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Friday, 25 April 2008 00:44

First look: Black hole ejects plasma jet

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An international group of astronomers used a series of radio telescopes to look at—for the first time—a supermassive black hole ejecting a high-speed jet of plasma particles, what is called a blazar.


A blazar is a supermasive, highly energetic black hole (millions of times more massive than the Sun) centered inside a galaxy that has one or more very compact and highly variable jets pointing in the general direction of Earth. Because the jets are pointing toward Earth, astronomers are able to observe their variability.

Blazars were predicted by astrophysicists to exist. Theoretical models stated that they should have a shape like a twisted corkscrew from a strong magnetic field near the black hole. The magnetic field would accelerate the plasma as it ejected out of the black hole.

However, nobody had actually seen a blazar before—until now.

A black hole is a dense concentration of mass—so dense that nothing can escape its gravitational force that pulls everything inside of it: stars, lights, all matter that comes too close.

However, as in the case of blazars, while mass is gravitationally forced into the black hole, plasma is, as a direct result, ejected out of the black hole at very high velocities.

The jets are sent out in streams of high-energy plasma (supercharged particles) at relativistic speeds—speeds near the speed of light. Some say up to 99.9% of the speed of light.

Because of the extreme amounts of energy coming off of blazars, they are some of the most violent objects known to exist in the universe. However, the ejected plasma is difficult to observe because it is not ejected in a predictable manner.

This group of scientists were lucky enough to actually observe one.

For the first time, astronomers have observed a blazar doing what it does best: throwing out a plasma jet in the direction of Earth. The lead researcher on the team is U.S. astrophysicist Alan Marscher (Institute for Astrophysical Research, Boston University, Massachusetts, United States).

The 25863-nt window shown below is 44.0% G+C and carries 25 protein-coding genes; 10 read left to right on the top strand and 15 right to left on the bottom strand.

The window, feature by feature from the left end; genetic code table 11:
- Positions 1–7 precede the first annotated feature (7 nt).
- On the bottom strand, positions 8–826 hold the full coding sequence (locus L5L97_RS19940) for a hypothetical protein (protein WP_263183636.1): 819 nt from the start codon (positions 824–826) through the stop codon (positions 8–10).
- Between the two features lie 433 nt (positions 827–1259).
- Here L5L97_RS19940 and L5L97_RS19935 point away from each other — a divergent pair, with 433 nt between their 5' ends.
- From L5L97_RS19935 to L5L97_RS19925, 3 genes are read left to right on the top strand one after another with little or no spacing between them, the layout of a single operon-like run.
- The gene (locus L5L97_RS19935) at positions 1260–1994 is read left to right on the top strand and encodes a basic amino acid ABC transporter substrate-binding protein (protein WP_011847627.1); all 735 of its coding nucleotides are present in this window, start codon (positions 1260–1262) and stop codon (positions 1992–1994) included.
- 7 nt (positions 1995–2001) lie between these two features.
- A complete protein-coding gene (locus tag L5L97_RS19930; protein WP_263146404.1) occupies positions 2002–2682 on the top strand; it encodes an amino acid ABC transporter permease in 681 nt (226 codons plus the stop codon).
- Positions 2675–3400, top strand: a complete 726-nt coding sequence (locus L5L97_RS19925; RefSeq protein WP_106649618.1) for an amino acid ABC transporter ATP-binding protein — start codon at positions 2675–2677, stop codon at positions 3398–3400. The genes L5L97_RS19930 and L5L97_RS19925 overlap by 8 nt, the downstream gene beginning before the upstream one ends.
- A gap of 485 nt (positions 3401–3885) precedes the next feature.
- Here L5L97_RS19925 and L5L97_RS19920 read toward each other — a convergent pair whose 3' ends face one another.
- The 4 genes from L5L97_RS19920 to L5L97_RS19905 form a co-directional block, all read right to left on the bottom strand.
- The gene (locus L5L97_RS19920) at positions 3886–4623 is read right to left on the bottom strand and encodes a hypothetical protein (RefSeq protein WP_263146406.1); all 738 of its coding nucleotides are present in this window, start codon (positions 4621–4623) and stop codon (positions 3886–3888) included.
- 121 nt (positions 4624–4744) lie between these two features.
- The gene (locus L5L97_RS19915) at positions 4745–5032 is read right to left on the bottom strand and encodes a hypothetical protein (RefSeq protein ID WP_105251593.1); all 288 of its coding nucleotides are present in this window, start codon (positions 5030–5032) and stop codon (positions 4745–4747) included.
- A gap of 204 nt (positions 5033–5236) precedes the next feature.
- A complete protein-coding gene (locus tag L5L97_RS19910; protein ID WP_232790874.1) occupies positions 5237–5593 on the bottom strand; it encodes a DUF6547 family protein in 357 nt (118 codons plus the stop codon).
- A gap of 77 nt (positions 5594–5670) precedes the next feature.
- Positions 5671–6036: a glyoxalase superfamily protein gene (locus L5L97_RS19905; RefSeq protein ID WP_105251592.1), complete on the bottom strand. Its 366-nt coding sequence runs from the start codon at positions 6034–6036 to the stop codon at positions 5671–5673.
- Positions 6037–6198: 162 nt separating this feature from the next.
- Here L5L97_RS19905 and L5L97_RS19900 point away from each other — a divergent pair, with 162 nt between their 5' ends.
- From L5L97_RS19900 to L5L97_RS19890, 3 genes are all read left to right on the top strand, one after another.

His international team announced their discovery on Wednesday, April 23, 2008.

More details of the important study to astronomy appears on the next page.

The Marscher team used the Very Long Baseline Array (VLBA) at the National Radio Astronomy Observatory (NRAO).

The VLBA is a system of ten radio-telescope antennas, controlled from Socorro, New Mexico—each with a dish of a diameter of 82 feet (25 meters) and weighing 240 tons.

The different radio telescopes within the array are placed over 5,000 miles (8,000 kilometers) apart in the United States, from Mauna Kea on Hawaii; Owen Valley, California; Pie Town, New Mexico; Los Alamos, New Mexico, Kitt Peak, Arizona, and Brewster, Washington, in the western part of the country; to Fort Davis, Texas, and North Liberty, Iowa, in the middle part, to Hancock, New Hampshire and St. Croix in the U.S. Virgin Islands, in the eastern part.

The VLBA website states that its array of radio telescopes provides “…astronomers with the sharpest vision of any telescope on Earth or in space…. the VLBA has an ability to see fine detail equivalent to being able to stand in New York and read a newspaper in Los Angeles.”

The Marscher's team used the VLBA to view the galaxy BL Lacertae (BL Lac), which is located about 950 million light-years from Earth (where one light year is about equal to six trillion miles, or the distance that light travels in a vacuum over a one Earth-year period).

BL Lac is an active galaxy (or active galactic nucleus, AGN), meaning it contains a supermassive black hole at its center. It was the first member of a group of blazar that isnow known as “BL Lacertae objects,” or simply BL Lac objects.

They saw a supermassive black hole with a jet of charged material coming out of it in the shape of a corkscrew—actually, in the shape of a twisted magnetic field.

The team states that the jet originates in the magnetic field near the edge of the black hole. It is within the magnetic field that the particles are accelerated and forced into a jet, or more than one jet.

Actually, during their observation with the VLBA, the researchers saw BL Lac twice eject out a jet. The first time was when the jet was accelerating in speed outward. The second time was when it was considered by the researchers as a "standing shock wave 'farther out in the jet'.” (Smithsonian Institute: “Black Hole Plasma Jet Spotted Tracing Corkscrew Path”]

Marscher stated, "We have gotten the clearest look yet at the innermost portion of the jet, where the particles actually are accelerated.” [Reuters: “Radio telescopes capture black hole mid-belch”]

The result of the Marscher team appears as an article in the journal Nature.

Marscher says the blazars are, “…one of the most impressive high-energy natural laboratories" in the universe. (Smithsonian Institute: “Black Hole Plasma Jet Spotted Tracing Corkscrew Path”]

And, the conclusion of the team helps astronomers around the world to better understand how black holes accelerate particles outward from itself at near the speed of light.


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